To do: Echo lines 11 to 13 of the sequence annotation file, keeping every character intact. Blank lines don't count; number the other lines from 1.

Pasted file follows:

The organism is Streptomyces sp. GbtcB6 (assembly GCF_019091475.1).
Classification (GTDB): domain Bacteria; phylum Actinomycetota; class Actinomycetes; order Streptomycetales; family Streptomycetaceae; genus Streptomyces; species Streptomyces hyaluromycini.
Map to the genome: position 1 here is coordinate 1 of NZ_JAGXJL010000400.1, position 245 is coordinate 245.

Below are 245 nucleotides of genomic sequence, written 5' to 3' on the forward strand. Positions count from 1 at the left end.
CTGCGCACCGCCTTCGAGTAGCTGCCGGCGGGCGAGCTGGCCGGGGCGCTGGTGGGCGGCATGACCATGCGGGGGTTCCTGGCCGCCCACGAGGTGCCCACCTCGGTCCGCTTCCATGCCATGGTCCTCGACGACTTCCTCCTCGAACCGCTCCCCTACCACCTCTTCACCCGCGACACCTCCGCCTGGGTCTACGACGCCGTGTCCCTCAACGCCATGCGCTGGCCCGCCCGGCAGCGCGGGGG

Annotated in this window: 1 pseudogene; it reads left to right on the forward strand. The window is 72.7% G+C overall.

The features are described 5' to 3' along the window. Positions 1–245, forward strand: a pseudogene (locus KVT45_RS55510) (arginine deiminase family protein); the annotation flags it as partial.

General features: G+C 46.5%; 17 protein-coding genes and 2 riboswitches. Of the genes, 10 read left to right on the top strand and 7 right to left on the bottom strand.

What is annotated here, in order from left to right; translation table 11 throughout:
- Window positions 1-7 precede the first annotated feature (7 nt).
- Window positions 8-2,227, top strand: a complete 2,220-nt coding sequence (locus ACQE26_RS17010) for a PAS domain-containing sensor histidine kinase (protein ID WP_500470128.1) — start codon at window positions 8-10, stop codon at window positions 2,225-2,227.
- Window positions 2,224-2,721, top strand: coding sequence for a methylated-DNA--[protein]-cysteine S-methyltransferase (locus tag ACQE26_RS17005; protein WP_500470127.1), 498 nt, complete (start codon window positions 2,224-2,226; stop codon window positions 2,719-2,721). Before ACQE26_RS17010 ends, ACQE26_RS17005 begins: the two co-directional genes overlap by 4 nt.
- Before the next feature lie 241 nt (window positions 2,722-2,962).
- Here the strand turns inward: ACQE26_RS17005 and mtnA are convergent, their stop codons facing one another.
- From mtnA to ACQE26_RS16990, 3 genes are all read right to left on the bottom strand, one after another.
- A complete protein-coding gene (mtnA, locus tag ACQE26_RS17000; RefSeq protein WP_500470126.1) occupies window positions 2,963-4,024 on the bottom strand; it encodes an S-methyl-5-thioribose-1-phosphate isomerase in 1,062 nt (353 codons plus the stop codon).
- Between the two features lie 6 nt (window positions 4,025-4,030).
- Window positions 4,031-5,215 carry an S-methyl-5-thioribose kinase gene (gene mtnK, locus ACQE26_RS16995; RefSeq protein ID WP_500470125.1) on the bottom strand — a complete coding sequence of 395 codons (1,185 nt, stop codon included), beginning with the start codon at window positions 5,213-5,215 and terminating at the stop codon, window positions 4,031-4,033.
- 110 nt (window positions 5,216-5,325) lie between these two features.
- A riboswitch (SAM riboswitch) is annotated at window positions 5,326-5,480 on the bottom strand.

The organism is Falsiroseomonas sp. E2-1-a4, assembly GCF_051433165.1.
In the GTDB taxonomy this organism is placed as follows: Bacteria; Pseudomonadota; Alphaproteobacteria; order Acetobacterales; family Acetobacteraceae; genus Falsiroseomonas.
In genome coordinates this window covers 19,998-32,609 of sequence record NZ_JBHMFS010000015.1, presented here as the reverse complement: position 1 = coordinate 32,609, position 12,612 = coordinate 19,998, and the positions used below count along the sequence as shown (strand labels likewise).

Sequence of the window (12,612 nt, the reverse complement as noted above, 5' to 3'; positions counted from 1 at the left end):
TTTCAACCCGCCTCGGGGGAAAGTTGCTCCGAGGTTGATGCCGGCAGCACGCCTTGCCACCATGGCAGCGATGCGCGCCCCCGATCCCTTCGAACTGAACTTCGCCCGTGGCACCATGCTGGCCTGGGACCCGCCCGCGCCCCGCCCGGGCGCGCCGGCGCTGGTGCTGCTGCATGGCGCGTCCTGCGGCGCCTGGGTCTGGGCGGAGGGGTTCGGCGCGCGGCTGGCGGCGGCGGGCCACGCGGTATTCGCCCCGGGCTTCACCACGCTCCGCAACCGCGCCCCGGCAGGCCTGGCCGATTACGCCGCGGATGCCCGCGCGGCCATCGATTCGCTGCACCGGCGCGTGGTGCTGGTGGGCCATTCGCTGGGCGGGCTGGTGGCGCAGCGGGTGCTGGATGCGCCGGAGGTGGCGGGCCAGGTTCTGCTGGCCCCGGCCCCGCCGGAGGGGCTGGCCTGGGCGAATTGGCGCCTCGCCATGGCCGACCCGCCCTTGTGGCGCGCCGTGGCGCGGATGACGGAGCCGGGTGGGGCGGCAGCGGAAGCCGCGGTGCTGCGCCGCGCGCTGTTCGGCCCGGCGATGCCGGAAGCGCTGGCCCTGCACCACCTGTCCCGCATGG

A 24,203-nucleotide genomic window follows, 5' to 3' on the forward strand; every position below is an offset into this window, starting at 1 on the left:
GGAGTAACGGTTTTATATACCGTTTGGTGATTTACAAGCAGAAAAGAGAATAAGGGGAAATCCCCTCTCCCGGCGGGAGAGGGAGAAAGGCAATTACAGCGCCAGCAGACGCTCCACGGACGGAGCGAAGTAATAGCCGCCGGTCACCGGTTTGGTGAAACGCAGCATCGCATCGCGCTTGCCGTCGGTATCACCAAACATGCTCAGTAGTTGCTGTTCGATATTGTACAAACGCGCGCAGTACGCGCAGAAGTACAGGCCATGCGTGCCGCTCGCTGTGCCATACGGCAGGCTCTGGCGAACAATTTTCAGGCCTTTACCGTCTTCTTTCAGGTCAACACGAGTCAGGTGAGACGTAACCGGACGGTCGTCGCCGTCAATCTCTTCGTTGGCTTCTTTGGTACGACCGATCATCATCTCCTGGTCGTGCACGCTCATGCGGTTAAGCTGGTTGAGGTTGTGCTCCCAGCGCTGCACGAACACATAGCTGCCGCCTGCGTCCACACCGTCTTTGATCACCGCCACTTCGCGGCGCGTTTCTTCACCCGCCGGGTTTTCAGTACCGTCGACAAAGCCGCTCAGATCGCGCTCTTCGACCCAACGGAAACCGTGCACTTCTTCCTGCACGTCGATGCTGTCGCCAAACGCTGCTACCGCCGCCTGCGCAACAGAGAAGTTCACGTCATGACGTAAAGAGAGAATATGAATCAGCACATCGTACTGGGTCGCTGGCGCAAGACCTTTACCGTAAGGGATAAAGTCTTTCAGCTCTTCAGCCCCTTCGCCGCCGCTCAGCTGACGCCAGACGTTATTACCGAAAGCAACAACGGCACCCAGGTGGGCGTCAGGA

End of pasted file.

- Window positions 8-2,227, top strand: a complete 2,220-nt coding sequence (locus ACQE26_RS17010) for a PAS domain-containing sensor histidine kinase (protein ID WP_500470128.1) — start codon at window positions 8-10, stop codon at window positions 2,225-2,227.
- Window positions 2,224-2,721, top strand: coding sequence for a methylated-DNA--[protein]-cysteine S-methyltransferase (locus tag ACQE26_RS17005; protein WP_500470127.1), 498 nt, complete (start codon window positions 2,224-2,226; stop codon window positions 2,719-2,721). Before ACQE26_RS17010 ends, ACQE26_RS17005 begins: the two co-directional genes overlap by 4 nt.
- Before the next feature lie 241 nt (window positions 2,722-2,962).